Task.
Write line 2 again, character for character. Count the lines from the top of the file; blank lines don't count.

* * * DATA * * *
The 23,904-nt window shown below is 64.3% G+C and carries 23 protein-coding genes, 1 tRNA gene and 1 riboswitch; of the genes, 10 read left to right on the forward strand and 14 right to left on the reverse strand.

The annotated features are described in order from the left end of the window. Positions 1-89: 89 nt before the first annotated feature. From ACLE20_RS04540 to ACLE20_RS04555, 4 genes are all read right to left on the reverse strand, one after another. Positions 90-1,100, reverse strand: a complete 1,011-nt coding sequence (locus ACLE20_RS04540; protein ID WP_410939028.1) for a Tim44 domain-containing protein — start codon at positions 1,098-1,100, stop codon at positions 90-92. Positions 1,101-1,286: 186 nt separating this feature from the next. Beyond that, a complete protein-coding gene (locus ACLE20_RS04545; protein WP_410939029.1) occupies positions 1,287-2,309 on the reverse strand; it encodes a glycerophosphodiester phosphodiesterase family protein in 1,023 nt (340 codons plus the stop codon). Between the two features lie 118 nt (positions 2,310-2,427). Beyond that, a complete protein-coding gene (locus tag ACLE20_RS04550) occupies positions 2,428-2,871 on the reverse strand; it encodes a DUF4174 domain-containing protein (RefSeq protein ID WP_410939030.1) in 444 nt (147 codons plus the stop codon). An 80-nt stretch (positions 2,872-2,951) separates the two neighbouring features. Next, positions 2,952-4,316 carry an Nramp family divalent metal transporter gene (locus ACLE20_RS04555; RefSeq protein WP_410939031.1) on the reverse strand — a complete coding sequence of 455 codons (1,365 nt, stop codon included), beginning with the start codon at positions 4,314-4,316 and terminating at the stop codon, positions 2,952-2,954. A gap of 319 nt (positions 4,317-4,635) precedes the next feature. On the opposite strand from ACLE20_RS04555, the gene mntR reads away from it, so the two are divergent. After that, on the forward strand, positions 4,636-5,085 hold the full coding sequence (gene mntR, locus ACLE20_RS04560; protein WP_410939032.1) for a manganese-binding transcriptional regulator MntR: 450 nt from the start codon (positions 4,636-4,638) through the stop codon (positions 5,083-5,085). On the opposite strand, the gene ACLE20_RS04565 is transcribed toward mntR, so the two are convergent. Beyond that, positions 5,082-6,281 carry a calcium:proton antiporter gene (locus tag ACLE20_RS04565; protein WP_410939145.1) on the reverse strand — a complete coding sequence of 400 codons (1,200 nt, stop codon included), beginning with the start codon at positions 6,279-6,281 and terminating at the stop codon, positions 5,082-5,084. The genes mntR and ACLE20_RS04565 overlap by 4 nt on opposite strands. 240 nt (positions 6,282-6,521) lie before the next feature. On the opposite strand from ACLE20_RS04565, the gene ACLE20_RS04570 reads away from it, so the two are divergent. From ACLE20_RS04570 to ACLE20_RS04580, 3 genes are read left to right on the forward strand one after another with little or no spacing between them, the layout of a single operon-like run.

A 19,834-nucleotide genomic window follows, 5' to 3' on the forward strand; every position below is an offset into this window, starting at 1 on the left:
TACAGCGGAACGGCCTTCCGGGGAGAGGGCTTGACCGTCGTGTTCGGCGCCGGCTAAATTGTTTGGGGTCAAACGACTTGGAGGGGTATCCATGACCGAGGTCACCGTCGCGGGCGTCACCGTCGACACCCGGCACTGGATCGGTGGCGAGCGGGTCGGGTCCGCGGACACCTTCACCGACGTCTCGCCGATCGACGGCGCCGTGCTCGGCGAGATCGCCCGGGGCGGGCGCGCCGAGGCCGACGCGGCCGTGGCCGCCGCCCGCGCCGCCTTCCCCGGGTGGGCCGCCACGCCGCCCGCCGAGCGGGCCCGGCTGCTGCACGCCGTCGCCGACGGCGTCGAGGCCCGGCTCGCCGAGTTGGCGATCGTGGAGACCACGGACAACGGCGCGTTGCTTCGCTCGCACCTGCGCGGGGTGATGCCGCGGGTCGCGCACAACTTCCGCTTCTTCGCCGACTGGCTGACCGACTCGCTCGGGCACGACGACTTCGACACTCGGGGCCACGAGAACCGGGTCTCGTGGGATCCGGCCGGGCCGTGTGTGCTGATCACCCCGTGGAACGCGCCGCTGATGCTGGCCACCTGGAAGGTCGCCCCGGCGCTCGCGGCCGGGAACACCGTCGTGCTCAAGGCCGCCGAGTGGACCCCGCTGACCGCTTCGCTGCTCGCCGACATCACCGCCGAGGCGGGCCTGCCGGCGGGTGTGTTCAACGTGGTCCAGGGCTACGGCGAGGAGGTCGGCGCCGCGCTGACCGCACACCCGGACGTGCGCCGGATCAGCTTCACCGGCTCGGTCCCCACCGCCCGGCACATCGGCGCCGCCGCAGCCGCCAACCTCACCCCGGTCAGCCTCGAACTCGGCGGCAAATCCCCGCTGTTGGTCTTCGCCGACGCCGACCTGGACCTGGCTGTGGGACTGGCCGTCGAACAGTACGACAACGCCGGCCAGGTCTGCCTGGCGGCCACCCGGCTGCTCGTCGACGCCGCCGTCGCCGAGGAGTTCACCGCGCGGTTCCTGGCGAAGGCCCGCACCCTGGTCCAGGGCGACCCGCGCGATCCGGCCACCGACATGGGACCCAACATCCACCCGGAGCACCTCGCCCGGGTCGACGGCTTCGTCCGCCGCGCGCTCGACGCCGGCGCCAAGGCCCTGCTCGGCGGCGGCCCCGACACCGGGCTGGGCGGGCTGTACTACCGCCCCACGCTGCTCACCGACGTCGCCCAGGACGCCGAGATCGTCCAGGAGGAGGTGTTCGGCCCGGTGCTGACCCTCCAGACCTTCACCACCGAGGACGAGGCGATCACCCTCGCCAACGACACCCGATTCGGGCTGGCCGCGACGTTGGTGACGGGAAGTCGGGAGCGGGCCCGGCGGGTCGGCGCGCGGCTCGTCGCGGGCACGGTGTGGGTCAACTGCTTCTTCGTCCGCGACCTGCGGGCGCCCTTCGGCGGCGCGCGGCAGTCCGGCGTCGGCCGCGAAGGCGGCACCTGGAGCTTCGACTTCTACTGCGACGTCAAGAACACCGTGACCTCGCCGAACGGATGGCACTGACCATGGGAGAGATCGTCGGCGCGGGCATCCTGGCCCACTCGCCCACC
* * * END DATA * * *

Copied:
The annotated features are described in order from the left end of the window. Positions 1-89: 89 nt before the first annotated feature. From ACLE20_RS04540 to ACLE20_RS04555, 4 genes are all read right to left on the reverse strand, one after another. Positions 90-1,100, reverse strand: a complete 1,011-nt coding sequence (locus ACLE20_RS04540; protein ID WP_410939028.1) for a Tim44 domain-containing protein — start codon at positions 1,098-1,100, stop codon at positions 90-92. Positions 1,101-1,286: 186 nt separating this feature from the next. Beyond that, a complete protein-coding gene (locus ACLE20_RS04545; protein WP_410939029.1) occupies positions 1,287-2,309 on the reverse strand; it encodes a glycerophosphodiester phosphodiesterase family protein in 1,023 nt (340 codons plus the stop codon). Between the two features lie 118 nt (positions 2,310-2,427). Beyond that, a complete protein-coding gene (locus tag ACLE20_RS04550) occupies positions 2,428-2,871 on the reverse strand; it encodes a DUF4174 domain-containing protein (RefSeq protein ID WP_410939030.1) in 444 nt (147 codons plus the stop codon). An 80-nt stretch (positions 2,872-2,951) separates the two neighbouring features. Next, positions 2,952-4,316 carry an Nramp family divalent metal transporter gene (locus ACLE20_RS04555; RefSeq protein WP_410939031.1) on the reverse strand — a complete coding sequence of 455 codons (1,365 nt, stop codon included), beginning with the start codon at positions 4,314-4,316 and terminating at the stop codon, positions 2,952-2,954. A gap of 319 nt (positions 4,317-4,635) precedes the next feature. On the opposite strand from ACLE20_RS04555, the gene mntR reads away from it, so the two are divergent. After that, on the forward strand, positions 4,636-5,085 hold the full coding sequence (gene mntR, locus ACLE20_RS04560; protein WP_410939032.1) for a manganese-binding transcriptional regulator MntR: 450 nt from the start codon (positions 4,636-4,638) through the stop codon (positions 5,083-5,085). On the opposite strand, the gene ACLE20_RS04565 is transcribed toward mntR, so the two are convergent. Beyond that, positions 5,082-6,281 carry a calcium:proton antiporter gene (locus tag ACLE20_RS04565; protein WP_410939145.1) on the reverse strand — a complete coding sequence of 400 codons (1,200 nt, stop codon included), beginning with the start codon at positions 6,279-6,281 and terminating at the stop codon, positions 5,082-5,084. The genes mntR and ACLE20_RS04565 overlap by 4 nt on opposite strands. 240 nt (positions 6,282-6,521) lie before the next feature. On the opposite strand from ACLE20_RS04565, the gene ACLE20_RS04570 reads away from it, so the two are divergent. From ACLE20_RS04570 to ACLE20_RS04580, 3 genes are read left to right on the forward strand one after another with little or no spacing between them, the layout of a single operon-like run.